Right now The Place To Be is undoubtedly Hawaii, well known for its huge swells, fat waves and wipeouts to die for. But when the Pipe can't be tamed then the famous archipelago can offer many great spots for those intrepid riders.
With its 8 main islands, Hawaii is the most popular place to surf whether you are an experienced surfer or not.
A good alternative to Banzai Pipeline, if you're a thrill seeker, can handle the drop and aren't afraid of the shallow reef then Backdoor is for you. On Oahu's North Shore, if you can handle the take off and the surfline, then you can have a blast on the world's most famous spots: Sunset Beach and Haleiwa Beach Park.
Big breakers are also seen in Waimea Bay with the surf spot of Sandy Beach. Also on O'ahu, you can learn or experiment with surfing at Waikiki or White Plains beaches.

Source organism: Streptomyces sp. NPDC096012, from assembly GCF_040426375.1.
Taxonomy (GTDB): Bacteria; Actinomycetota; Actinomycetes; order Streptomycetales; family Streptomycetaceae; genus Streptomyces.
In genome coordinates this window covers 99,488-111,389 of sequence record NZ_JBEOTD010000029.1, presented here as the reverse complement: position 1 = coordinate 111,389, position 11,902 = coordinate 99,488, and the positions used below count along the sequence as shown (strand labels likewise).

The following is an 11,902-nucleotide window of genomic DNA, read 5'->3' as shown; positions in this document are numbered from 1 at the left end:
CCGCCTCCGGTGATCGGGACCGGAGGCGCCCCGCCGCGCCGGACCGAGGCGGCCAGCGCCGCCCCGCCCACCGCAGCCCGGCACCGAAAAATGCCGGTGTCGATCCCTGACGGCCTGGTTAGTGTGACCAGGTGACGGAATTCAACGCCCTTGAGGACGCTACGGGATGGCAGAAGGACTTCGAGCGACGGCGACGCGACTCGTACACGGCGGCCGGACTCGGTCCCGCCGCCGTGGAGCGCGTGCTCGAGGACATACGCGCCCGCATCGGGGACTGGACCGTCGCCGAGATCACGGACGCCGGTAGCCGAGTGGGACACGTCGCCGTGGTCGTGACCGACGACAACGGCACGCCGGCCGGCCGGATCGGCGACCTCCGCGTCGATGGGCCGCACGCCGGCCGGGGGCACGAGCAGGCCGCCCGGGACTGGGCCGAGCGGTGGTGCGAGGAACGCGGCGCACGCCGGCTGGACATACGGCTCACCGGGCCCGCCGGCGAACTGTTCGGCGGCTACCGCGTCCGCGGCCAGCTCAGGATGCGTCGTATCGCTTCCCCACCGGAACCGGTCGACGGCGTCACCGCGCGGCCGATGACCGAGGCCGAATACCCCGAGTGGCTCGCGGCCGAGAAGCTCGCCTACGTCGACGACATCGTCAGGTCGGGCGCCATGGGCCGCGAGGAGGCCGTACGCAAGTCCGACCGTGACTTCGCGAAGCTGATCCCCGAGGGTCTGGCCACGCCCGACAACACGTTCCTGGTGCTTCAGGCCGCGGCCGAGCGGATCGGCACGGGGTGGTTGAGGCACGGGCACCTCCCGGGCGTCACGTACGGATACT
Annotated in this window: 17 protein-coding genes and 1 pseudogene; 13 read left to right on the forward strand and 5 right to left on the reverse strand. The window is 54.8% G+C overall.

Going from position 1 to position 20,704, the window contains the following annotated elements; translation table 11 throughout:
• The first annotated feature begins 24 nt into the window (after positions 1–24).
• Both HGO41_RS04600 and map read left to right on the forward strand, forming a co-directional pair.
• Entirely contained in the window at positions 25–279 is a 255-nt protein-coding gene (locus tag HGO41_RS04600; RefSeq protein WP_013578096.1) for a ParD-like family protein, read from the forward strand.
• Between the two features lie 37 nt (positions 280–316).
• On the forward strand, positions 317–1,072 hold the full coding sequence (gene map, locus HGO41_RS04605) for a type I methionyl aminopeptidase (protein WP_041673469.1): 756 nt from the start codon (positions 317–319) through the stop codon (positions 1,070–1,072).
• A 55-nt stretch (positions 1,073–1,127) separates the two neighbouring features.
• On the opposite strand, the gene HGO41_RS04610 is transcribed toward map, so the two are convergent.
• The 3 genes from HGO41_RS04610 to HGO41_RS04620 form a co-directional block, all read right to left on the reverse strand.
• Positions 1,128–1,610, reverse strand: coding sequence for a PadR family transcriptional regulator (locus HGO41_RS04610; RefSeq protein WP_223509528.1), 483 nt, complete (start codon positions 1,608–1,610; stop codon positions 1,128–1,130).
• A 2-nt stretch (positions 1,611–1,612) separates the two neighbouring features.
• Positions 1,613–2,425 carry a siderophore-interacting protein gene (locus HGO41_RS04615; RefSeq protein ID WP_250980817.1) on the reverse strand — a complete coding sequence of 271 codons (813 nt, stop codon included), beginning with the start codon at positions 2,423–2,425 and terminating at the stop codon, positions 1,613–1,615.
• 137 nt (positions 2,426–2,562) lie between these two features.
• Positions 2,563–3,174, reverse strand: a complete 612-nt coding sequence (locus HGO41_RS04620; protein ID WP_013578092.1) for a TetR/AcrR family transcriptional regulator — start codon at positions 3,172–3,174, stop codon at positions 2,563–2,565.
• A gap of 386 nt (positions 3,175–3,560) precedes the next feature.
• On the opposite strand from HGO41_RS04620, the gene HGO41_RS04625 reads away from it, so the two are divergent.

The Big Island is mainly for riders who want to learn to surf easy waves. Just south of Nelha, Pine Tree, is considered a wonderful spot with great surf for all levels despite the rocks at low tide.
Maui is probably the windiest island in Hawaii. That's why it also has some of the best kiteboarding in the world. When the wind and swell are right, the results are breathtaking. As the name suggests, Jaws is for kamikazes who like big, fat barrels.
Pipeline is to surfers what Christmas is to children, sunglasses to celebrities and Nutella to the editor! It's time to go to surf camp in Hawaii.